Link below is to a part of John McWhorter’s book
I found his insights into human nature pretty well insightful. All I ever have to judge the truth of things is to compare something I have in common with that thing something from my experience I know to be true to me. What could I have in common with the black experience? Mr. McWhorter’s book brought up one fringe aspect. Being a nearly professional hippie back in the day, I could relate to how he talked of idle protest and theatrical rage. I was part of that theatre though not based on race but rather on age. With my new found age I can look back and agree with Mr. McWhorter that I found it easier and more fun to as we say now, being part of the problem than part of the solution. Well John McWhorter says it better. I quote him.
“ Here is where legendary Civil Rights activist Bayard Rustin became dismayed as a new generation of black activists began embracing the "heroics" of idle protest and theatrical rage, uninterested in rolling their sleeves up and working out concrete plans for change”
Were the abuses of society on me as bad as those abuses upon black people, I’m sure they were not. But how can I know that anyway. No offence but to me on a personal level it doesn’t matter. If I get slapped in the face, it doesn’t matter at the time whether someone else had been slapped harder. Things are relative. I was better off by almost any standard of measurement during my youth than my parents were during theirs, yet I was complaining about all the abuse they laid upon me. I remember sitting around with other hippies as we came up with new and better abuses for us to rant about. Even then, I would get upset at “my people” for not being willing to do more than talk. But then under the “haze” of communal type of atmosphere I would quickly mellow out. “Be cool man go with the flow”.
The excerpt I read of Mr. McWhorter’s book I liked. I gained some insight from his into my own makeup. What makes me what I am. What makes it easier for me not to roll up my sleeves. It’s nice to think perhaps I share these things with others.
One part of the article that I can relate full well to and will draw conclusions from is the following.
Two new conditions were necessary for alienation among blacks to so often drift from its moorings in the concrete and become the abstract, hazy "race thing" that whites just "don't get."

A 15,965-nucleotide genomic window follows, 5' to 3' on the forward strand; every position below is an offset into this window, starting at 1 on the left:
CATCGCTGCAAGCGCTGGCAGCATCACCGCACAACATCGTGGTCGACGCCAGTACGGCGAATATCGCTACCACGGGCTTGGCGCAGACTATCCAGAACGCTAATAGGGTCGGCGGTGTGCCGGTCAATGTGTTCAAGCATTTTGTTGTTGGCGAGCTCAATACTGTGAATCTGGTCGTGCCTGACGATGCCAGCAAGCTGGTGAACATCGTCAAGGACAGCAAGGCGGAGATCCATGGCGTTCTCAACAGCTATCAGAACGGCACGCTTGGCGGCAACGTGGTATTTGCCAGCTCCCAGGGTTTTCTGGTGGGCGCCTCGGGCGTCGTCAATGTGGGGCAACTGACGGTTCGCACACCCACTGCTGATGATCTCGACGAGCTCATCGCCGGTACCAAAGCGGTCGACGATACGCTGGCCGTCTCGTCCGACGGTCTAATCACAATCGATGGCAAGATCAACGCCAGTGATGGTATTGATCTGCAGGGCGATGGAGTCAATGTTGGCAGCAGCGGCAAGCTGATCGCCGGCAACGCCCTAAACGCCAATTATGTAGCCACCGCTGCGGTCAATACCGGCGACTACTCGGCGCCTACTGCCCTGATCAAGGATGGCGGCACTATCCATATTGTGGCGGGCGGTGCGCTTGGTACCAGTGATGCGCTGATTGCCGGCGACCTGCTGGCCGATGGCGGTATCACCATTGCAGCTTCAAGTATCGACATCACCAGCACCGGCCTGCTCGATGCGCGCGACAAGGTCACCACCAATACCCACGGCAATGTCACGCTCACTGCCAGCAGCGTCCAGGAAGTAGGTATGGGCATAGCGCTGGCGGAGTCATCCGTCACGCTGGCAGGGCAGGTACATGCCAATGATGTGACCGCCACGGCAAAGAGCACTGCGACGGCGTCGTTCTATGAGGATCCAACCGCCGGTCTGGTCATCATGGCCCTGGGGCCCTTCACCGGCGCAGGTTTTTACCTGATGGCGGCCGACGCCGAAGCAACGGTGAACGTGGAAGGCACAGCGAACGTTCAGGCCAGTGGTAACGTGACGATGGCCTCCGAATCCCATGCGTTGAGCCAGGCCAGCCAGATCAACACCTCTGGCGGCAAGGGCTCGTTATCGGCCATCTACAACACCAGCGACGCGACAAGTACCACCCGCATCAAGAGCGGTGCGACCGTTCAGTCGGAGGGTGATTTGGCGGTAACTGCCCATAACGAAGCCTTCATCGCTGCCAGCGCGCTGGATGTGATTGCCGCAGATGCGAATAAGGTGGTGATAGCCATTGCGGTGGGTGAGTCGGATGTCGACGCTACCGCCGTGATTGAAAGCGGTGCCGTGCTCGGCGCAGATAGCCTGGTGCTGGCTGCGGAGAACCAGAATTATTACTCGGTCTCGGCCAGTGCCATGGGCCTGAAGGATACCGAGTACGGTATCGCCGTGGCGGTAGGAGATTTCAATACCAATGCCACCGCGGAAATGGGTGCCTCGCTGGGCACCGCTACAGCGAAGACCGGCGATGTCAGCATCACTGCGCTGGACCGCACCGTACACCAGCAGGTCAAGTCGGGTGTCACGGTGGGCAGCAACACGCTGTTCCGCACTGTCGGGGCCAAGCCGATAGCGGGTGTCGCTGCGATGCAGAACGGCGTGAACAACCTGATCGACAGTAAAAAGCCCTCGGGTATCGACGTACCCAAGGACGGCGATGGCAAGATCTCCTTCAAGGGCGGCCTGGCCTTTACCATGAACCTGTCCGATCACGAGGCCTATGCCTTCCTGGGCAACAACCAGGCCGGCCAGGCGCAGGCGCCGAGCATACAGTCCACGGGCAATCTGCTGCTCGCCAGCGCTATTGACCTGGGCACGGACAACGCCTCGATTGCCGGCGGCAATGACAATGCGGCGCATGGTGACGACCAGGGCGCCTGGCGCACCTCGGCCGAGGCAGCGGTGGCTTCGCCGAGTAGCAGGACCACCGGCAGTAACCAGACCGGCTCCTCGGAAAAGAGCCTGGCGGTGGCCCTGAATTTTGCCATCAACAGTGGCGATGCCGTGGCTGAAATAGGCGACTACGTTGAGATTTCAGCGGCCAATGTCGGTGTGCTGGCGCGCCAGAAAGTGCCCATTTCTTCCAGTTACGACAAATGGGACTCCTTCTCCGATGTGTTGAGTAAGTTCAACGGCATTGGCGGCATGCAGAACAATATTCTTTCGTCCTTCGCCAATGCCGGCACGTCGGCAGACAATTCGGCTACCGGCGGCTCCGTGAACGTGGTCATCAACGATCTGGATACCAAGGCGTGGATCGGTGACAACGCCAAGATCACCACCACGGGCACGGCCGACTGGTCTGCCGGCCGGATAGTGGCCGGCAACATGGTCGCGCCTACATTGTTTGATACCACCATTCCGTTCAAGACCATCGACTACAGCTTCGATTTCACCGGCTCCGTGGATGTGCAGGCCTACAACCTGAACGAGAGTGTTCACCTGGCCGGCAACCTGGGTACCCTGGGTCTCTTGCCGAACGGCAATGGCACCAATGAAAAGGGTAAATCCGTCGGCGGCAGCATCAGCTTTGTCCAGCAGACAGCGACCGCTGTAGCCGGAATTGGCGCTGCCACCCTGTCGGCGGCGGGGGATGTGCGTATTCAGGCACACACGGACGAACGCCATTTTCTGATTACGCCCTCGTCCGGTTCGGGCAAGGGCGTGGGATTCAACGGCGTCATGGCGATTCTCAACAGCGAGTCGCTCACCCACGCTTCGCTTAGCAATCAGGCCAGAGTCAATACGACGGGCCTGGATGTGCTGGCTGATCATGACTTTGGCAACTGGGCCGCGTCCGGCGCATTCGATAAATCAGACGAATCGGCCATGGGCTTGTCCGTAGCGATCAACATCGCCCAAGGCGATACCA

One condition was that blacks had to be prepared to embrace therapeutic alienation, and ironically, this could only have been when conditions improved for blacks. When racism was omnipresent and overt, it would have been psychological suicide for blacks to go around exaggerating what was an all-too-real problem.
Second, whites had to be prepared to listen to the complaints and assume (or pretend) that they were valid. This only began during the countercultural revolution, within which a new openness to blacks and an awareness of racism were key elements. Certainly this frame of mind was not true of all or even most whites. But it became a common wisdom especially among educated and influential ones, such that it quickly infused university curricula and grounded governmental policies intended as progressive.
I conclude from this that as the concrete legal barriers were brought down through the passage of the civil rights laws ect., The battle became more abstract. Not that there was no longer bigotry or other wrongs, but they were not as concrete. They were more of a mental kind of thing. It was harder to change a persons attitudes than to change a law. That logic I relate to. It was the path of least resistance that I would fall back into. For all the talk of how people need to change the way they think. The real roll up the sleeve work is usually shunned. I think this is human nature to do this. I know I’m good at shunning work. Lol.
While I understand the need to stoke the home fires to get people fired up enough to actually do the real roll up the sleeves work. I think we will be better off if somehow we can get more into the actual work part and less into the stoking the home fires part.
Thanks for listening.
Regards, Live Dangerously Be A Conservative